Lead Story West Edition

Inglewood residents voice opposition to arena

INGLEWOOD — “No Arena! No Arena! No Arena!”

That was the chant that broke out as members of the Uplift Inglewood Coalition and dozens of Inglewood residents held a community rally against the proposed Clippers Arena Nov. 11.

Residents met with former U.S. Sen. Barbara Boxer at the Iglesia Evangelica Profectica Jesucristco Viene Pronto Church, which is directly across the street from the proposed site of the Los Angeles Clippers’ $1 billion Inglewood Basketball and Entertainment Center near Prairie Avenue and Century Boulevard.

Boxer encouraged community members to sign her letter calling on the California Air Resources Board to continue to stand up for the Inglewood community and reject the Los Angeles Clippers’ application for their proposed basketball arena complex.

“You can’t give up when you’re trying to save your community,” said Boxer, who represented California in Washington, D.C., for more than 30 years. “It’s never at the 11th hour because there’s so many unknowns in this project. The Air Board is an unknown, there’s a lot of court cases that are unknown. They really need to get a representative on the (Inglewood City) Council. That would make all the difference.”

Community environmental concerns related to the proposed 18,500-seat arena include air pollution and traffic congestion caused by an estimated four million additional vehicles.

Community members also believe the third major entertainment venue within a mile would worsen Inglewood’s affordable housing crisis and create more economic displacement for long-time residents.

Lydia Soto was one of several residents who decided now is the time to stand up for herself.

“The Clippers are already at Staples Center, so why can’t they stay there,” said Soto, who lives three blocks away from the proposed arena. “Proud that I was able to sign the letter. … I think that everybody needs to tell their neighbors and their friends to come out and help support this cause. We need more people than the [75 people] that were in the church,” Soto said. “I’m going to also start coming to the meetings when I’m available.”

Uplift Inglewood Coalition plans to appeal a recent court ruling against their lawsuit, which contends that since the proposed site is on the public land so state law requires cities to give first priority to affordable housing development when selling public land.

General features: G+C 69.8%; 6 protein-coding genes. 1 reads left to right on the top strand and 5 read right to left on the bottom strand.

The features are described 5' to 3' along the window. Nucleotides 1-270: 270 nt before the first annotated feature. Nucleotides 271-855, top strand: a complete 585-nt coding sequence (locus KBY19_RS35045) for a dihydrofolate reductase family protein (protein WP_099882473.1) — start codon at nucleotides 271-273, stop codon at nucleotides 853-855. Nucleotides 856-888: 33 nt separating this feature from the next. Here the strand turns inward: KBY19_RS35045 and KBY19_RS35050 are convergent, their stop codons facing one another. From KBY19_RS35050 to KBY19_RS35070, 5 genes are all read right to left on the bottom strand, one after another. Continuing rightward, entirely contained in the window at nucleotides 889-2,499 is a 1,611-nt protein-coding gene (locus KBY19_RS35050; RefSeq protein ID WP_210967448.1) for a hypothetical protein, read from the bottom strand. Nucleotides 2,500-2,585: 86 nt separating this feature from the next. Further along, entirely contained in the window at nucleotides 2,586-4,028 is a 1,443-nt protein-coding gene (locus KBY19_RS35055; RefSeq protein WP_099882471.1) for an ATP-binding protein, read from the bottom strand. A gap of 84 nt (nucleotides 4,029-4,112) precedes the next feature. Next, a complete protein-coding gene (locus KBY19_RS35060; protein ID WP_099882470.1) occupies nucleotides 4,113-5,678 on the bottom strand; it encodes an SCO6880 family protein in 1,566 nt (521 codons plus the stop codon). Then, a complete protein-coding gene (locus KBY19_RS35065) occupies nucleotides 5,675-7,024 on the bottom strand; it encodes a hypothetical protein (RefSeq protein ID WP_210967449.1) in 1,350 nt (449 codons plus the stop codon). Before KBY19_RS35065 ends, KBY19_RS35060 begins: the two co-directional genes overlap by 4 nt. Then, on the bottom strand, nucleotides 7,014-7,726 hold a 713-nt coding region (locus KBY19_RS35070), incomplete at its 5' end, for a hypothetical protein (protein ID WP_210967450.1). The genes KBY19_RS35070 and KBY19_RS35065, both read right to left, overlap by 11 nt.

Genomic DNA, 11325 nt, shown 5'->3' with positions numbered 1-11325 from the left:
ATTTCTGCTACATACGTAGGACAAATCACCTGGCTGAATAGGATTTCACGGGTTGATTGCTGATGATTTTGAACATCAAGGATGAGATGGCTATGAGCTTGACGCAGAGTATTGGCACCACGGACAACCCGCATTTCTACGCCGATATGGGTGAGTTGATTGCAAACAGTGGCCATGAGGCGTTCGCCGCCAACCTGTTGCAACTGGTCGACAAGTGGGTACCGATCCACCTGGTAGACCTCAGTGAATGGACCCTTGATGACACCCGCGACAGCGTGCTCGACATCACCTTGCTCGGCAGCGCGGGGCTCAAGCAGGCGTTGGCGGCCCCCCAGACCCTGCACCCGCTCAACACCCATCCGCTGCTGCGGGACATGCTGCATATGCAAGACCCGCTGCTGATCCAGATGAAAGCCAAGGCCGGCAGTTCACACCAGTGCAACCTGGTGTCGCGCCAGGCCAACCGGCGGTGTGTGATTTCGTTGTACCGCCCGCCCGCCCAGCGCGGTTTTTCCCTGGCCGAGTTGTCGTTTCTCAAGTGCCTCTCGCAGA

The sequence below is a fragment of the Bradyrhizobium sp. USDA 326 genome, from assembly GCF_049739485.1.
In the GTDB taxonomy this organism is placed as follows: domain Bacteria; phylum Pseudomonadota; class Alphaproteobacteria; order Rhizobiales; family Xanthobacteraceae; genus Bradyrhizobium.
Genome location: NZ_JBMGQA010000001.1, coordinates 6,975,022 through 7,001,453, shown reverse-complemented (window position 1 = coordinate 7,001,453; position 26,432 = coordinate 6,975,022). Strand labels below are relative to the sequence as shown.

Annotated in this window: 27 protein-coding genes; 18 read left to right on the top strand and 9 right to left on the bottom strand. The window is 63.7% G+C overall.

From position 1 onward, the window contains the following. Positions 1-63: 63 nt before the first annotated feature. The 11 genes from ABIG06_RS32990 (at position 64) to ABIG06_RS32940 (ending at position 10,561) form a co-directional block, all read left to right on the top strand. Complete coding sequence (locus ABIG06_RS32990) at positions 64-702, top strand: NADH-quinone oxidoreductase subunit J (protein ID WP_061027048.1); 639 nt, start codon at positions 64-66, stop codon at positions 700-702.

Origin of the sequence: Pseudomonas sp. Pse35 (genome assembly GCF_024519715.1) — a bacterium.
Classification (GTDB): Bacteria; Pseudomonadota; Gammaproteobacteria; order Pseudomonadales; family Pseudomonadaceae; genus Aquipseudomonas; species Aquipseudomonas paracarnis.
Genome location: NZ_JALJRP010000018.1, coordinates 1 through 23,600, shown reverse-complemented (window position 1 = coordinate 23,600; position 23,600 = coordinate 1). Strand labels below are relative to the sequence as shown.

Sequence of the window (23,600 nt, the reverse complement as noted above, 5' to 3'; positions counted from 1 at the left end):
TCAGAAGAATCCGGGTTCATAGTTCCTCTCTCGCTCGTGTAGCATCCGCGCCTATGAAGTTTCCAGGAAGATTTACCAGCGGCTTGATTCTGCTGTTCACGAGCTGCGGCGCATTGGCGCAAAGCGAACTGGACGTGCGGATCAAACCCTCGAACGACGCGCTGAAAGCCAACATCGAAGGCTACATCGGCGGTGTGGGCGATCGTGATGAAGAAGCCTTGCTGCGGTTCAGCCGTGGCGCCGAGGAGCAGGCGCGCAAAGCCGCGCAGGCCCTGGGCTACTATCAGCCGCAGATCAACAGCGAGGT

“We’re going to fight this all the way to the state Supreme Court,” said Uplift Inglewood Coalition member D’Artagnan Scorza.

Citing the Federal Aviation Administration, the city of Inglewood said the land is not compatible with housing because it is directly under the LAX flight path.

Inglewood Mayor James T. Butts Jr. said opposition would prevent Inglewood from receiving $100 million in a community development benefits package from Clippers owner Steve Ballmer. 

Of that, $75 million would create a new, permanent Affordable Housing Development Loan Fund. 

The other $25 million would go towards helping first-time homebuyers, rent relief and youth and education initiatives.

“We’ve got black and brown folk that are here trying to deal with these issues,” said Scorza, who also serves on the Inglewood school board. “A $75 million dollar revolving affordable housing loan fund is going to actually help them make money. An affordable housing loan fund is not a gift, that is a loan fund that makes money for the people that own that fund.

“At the end of the day, we have to invest in our kids and our communities and if you really want to do something for this community, help us build community centers and build more parks. We’re a park poor community. Help us improve our schools. If you really care about Inglewood, help us build more homes.” Scorza said.

Soto has lived in Inglewood for 16 years. She also has concerns about her own long-term prospects.

“I would probably have to move. There’s enough people already and you’re going to have people coming to these arenas, the congestion, the cars, the parking because they’re not going to want to pay 30 or 40 dollars for parking, they’re going to park on our streets,” Soto said.

Soto said there is one way the Clippers can remedy this situation. 

“Stay at Staples Center. That’s where they are at now. I don’t think it’s been a problem. It’s not like they’re playing at the same time. They’ve already adjusted their schedules,” Soto said.

“The Forum is working with the community,” Boxer said. “They asked me if I would be involved and I said when I left the Senate, I really care about protecting communities like this one, so I said yes and I’ve been doing some work here.”

“I think we need to do a better job of lifting up what people actually need as opposed to what billionaires want,” Scorza said.

If approved, the Clippers are planning to begin construction in 2021 and open the Inglewood Basketball and Entertainment Center in fall 2024.